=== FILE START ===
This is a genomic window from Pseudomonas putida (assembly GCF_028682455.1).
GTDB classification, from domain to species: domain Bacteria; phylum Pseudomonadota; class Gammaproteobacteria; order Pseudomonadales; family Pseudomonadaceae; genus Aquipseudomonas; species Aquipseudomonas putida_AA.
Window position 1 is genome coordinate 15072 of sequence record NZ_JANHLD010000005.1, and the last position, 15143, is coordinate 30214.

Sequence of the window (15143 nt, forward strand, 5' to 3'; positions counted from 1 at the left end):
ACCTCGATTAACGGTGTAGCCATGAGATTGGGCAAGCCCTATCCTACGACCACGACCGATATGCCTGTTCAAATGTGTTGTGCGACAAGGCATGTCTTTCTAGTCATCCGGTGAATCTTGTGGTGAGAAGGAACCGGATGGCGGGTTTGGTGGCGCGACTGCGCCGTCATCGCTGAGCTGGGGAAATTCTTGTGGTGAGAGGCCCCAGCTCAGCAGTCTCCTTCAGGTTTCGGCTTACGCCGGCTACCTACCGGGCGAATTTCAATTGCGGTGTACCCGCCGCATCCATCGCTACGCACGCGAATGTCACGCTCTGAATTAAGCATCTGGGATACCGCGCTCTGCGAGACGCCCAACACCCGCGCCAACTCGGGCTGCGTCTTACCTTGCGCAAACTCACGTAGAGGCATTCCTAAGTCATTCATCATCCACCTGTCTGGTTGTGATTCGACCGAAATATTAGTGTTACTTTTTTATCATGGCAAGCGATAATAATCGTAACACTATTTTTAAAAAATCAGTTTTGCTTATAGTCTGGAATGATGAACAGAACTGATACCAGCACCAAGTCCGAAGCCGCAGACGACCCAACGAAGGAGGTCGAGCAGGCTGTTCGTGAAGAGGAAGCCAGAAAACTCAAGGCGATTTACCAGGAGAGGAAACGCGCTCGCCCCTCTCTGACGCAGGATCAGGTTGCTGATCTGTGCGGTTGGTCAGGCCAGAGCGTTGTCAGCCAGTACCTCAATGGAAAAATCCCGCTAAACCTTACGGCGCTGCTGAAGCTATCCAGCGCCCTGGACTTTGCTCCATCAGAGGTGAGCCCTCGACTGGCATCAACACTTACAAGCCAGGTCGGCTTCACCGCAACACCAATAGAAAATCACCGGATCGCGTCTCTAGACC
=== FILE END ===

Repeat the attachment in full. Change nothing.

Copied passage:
This is a genomic window from Pseudomonas putida (assembly GCF_028682455.1).
GTDB classification, from domain to species: domain Bacteria; phylum Pseudomonadota; class Gammaproteobacteria; order Pseudomonadales; family Pseudomonadaceae; genus Aquipseudomonas; species Aquipseudomonas putida_AA.
Window position 1 is genome coordinate 15072 of sequence record NZ_JANHLD010000005.1, and the last position, 15143, is coordinate 30214.

Sequence of the window (15143 nt, forward strand, 5' to 3'; positions counted from 1 at the left end):
ACCTCGATTAACGGTGTAGCCATGAGATTGGGCAAGCCCTATCCTACGACCACGACCGATATGCCTGTTCAAATGTGTTGTGCGACAAGGCATGTCTTTCTAGTCATCCGGTGAATCTTGTGGTGAGAAGGAACCGGATGGCGGGTTTGGTGGCGCGACTGCGCCGTCATCGCTGAGCTGGGGAAATTCTTGTGGTGAGAGGCCCCAGCTCAGCAGTCTCCTTCAGGTTTCGGCTTACGCCGGCTACCTACCGGGCGAATTTCAATTGCGGTGTACCCGCCGCATCCATCGCTACGCACGCGAATGTCACGCTCTGAATTAAGCATCTGGGATACCGCGCTCTGCGAGACGCCCAACACCCGCGCCAACTCGGGCTGCGTCTTACCTTGCGCAAACTCACGTAGAGGCATTCCTAAGTCATTCATCATCCACCTGTCTGGTTGTGATTCGACCGAAATATTAGTGTTACTTTTTTATCATGGCAAGCGATAATAATCGTAACACTATTTTTAAAAAATCAGTTTTGCTTATAGTCTGGAATGATGAACAGAACTGATACCAGCACCAAGTCCGAAGCCGCAGACGACCCAACGAAGGAGGTCGAGCAGGCTGTTCGTGAAGAGGAAGCCAGAAAACTCAAGGCGATTTACCAGGAGAGGAAACGCGCTCGCCCCTCTCTGACGCAGGATCAGGTTGCTGATCTGTGCGGTTGGTCAGGCCAGAGCGTTGTCAGCCAGTACCTCAATGGAAAAATCCCGCTAAACCTTACGGCGCTGCTGAAGCTATCCAGCGCCCTGGACTTTGCTCCATCAGAGGTGAGCCCTCGACTGGCATCAACACTTACAAGCCAGGTCGGCTTCACCGCAACACCAATAGAAAATCACCGGATCGCGTCTCTAGACC